According to a report from the Economist published last week, anxiety and depression rates in teenagers have skyrocketed over the past two decades.
Just over the past decade, the number of American children and teenagers who have been admitted to hospitals over suicidal thoughts has more than doubled. The suicide rate for 15-to-19-year-olds increased between 2007 and 2015. This is the subject of a recent report by the Economist on the consistently increasing amount of American teenagers who are experiences issues with anxiety and depression.
The report suggests that the use of smartphones may be a contributing factor to the rise of such issues. A new study conducted at San Diego State University concluded that young Americans who report higher usage of their smartphones were more likely to hold bleak outlooks about their own future. The study’s author admits herself that the correlation between those factors does not prove causality. However, she argues that teens that use their phone as an escape are more likely to be unhappy than their peers that do not. The report states that millennials look at their phones on average more than 150 times per day.
Another study suggests that the use of social media is connected to a decline in happiness. In 2016, a randomly selected group of participants reported that felt less depressed after not using Facebook for one week.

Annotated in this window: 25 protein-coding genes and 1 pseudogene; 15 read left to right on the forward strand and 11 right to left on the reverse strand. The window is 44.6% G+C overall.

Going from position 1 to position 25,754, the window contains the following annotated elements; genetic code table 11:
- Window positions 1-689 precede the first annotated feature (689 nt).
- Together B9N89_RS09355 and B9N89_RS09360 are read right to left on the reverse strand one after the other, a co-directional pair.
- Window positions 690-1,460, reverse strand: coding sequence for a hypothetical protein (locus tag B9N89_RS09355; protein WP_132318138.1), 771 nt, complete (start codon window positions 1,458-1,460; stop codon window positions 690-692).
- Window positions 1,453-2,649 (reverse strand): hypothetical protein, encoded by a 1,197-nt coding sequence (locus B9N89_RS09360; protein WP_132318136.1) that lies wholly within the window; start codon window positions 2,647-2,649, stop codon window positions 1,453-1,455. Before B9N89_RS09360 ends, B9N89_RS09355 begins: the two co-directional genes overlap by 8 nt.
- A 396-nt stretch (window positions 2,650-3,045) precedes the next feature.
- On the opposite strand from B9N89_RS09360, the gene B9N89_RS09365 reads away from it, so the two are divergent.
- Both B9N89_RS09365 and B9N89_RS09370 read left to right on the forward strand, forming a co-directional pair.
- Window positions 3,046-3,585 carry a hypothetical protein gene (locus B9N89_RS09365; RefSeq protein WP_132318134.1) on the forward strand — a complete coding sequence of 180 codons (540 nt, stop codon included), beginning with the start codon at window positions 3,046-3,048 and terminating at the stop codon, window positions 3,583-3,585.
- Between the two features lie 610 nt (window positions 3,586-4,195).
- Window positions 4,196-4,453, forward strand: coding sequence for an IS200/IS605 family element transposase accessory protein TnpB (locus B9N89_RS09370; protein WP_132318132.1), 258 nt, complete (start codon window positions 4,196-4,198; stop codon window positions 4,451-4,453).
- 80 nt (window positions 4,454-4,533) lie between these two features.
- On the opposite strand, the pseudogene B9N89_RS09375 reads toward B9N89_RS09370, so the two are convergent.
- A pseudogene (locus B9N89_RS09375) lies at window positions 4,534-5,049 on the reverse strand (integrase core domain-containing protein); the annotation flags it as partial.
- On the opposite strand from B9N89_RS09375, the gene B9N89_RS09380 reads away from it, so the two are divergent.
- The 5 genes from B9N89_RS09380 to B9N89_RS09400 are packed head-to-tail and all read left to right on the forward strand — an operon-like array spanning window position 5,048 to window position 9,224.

Nicole Green, the executive director of Counseling and Psychological Services at the University of California, Los Angeles, argues that the uptick in anxiety and depression issues in young Americans may be due to another factor. “A number of things are pretty unique to young people today. They were born around when the Columbine shooting happened, they were kids for 9/11, they were kids during one of the worst recessions in modern history,” she explained.
Despite the bleak outlook, some research suggests that social media can actually make users happier if it is used to engage directly with other users rather than as a window into the more lavish and exciting lives of others.
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